Prince Eyes a Home In Former War Zone

Charles scouts for an Adriatic hideaway near a shattered city

By , Special to The Christian Science Monitor

This summer, residents of Croatia's Adriatic coast are celebrating the return of foreign visitors, kept away for four long years by Yugoslavia's brutal wars. But this week they received a surprise visit from a most unlikely guest.

Charles, Prince of Wales and heir to the British throne, arrived Wednesday morning in Dubrovnik, the historic 15th-century walled city that survived a devastating siege by Serb forces in 1991 and 1992. But the prince hadn't come all this way to survey the damage or the restoration work. Prince Charles was here to shop.

"It's a business trip, of course, for real estate," explained Reinhard Rade, the German businessman who claims to have arranged the private royal visit. "You don't think he's here for 'fun in the sun,' do you?" Mr. Rade, sales director for the Leipzig, Germany, firm Baubetreuung in Mitteldeutschland GMBH, said the visit involved "luxury hotels."

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The prince, who promptly left Croatia Wednesday afternoon, was apparently searching for property on the island of Mljet, an unspoiled natural paradise 25 miles west of Dubrovnik. He and his entourage, which included his personal architect and British Ambassador to Croatia Gawin Hewitt, traveled directly from Dubrovnik airport to the port suburb of Gruz in a speeding motorcade. There he reconnoitered with Rade (who arrived by helicopter) and a handful of Dubrovnik dignitaries (who did not).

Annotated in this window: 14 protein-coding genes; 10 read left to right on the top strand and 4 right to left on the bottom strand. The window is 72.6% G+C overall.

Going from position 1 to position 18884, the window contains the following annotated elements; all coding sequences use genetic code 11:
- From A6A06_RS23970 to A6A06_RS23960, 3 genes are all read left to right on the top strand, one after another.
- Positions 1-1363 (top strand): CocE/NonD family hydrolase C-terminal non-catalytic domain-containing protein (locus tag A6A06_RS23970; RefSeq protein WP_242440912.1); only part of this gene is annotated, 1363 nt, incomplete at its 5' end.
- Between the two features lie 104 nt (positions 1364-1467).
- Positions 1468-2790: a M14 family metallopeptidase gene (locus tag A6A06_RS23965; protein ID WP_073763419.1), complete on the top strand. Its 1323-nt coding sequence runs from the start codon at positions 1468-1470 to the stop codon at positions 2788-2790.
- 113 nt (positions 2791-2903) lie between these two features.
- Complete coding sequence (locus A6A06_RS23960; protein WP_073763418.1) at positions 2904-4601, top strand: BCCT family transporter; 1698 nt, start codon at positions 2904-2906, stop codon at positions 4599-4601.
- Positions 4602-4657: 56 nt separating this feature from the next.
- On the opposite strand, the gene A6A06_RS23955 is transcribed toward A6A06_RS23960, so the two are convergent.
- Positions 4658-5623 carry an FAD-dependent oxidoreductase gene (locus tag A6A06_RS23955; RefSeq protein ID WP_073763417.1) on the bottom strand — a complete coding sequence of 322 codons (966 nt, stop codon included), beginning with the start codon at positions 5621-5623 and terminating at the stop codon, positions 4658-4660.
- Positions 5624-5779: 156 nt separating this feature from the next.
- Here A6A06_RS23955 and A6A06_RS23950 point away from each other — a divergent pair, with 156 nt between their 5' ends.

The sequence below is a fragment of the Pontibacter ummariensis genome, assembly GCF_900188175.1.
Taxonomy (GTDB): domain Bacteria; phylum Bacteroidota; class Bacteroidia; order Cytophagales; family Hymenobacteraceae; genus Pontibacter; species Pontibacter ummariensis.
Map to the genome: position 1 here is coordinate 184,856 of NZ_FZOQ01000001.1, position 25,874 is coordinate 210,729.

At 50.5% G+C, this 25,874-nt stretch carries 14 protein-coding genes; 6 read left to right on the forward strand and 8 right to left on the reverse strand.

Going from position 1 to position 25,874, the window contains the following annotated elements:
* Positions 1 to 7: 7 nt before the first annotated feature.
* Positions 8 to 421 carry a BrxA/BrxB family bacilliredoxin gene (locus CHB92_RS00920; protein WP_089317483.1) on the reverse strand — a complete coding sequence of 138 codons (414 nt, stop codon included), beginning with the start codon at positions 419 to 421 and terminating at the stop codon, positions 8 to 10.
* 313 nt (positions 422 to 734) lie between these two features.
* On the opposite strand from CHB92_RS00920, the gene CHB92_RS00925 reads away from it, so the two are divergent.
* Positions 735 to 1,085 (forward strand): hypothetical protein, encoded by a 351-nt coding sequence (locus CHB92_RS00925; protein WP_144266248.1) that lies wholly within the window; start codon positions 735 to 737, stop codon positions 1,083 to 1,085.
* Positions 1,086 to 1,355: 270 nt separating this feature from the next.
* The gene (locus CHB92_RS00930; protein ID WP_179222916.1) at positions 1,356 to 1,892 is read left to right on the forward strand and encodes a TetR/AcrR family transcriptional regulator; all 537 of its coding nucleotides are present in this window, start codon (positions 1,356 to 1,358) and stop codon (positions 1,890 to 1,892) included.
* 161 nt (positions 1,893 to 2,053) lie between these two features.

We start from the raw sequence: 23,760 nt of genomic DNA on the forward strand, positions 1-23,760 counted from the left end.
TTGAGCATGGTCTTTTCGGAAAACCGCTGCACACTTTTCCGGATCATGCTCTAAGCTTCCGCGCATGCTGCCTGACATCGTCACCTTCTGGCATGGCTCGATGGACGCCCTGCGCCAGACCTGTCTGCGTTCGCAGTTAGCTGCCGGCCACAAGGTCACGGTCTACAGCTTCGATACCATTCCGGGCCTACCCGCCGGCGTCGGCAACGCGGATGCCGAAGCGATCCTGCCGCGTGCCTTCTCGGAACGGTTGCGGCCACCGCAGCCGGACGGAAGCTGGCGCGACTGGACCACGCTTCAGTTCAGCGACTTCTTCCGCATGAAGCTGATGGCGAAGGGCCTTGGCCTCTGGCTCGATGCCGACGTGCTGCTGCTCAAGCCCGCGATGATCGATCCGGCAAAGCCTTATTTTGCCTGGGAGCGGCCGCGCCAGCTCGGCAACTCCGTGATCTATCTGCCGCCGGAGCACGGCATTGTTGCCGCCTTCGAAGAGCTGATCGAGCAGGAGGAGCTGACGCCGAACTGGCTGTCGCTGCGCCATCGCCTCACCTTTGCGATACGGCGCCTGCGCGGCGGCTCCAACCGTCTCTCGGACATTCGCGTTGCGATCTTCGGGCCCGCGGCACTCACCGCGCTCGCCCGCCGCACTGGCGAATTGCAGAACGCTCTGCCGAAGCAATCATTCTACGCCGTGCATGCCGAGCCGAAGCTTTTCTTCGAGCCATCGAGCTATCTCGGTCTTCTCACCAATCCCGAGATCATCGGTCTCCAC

Boarding a yacht, the prince was whisked across the choppy Adriatic to Mljet. There he met local fishermen and was seen helping some of them pull a big net out of the water.

The prince is rumored to be interested in purchasing the Hotel Melita, a defunct establishment occupying a 12th-century Benedictine monastery on a tiny islet in the middle of a small lake surrounded by national parkland. The building has been in disuse for several years and is in need of "significant reconstruction and renovation," according to Nina Skuric, marketing manager for Atlas, Croatia's travel company. Charles toured the monastery on his visit.

The only other hotel on the island is a large, modern complex owned by Atlas and described in tourist literature as "a high B-class hotel" - a lovely place for tourists, but not exactly princely.

Whatever the royal visitor's aims, his entourage seemed strangely out of place in war-damaged Dubrovnik. At the port, the 20-person group made a half-hearted attempt to form a ceremonial receiving line. No crowds gathered for a peek (most Dubrovnik residents were unaware of the prince's arrival) - only a handful of local journalists and one foreign journalist who'd been tipped off. Charles arrived and boarded the yacht quickly, never looking back to see the abandoned boats and empty, bulldozed lots behind him - reminders of the city's recent siege.

In an earlier visit in February, the prince had viewed restoration work on Dubrovnik. His latest tour took place in the midst of the difficult implementation of the Dayton peace plan. Should the prince decide buy property, it would undoubtedly help boost other foreign investment in Croatia's scenic coastal region.

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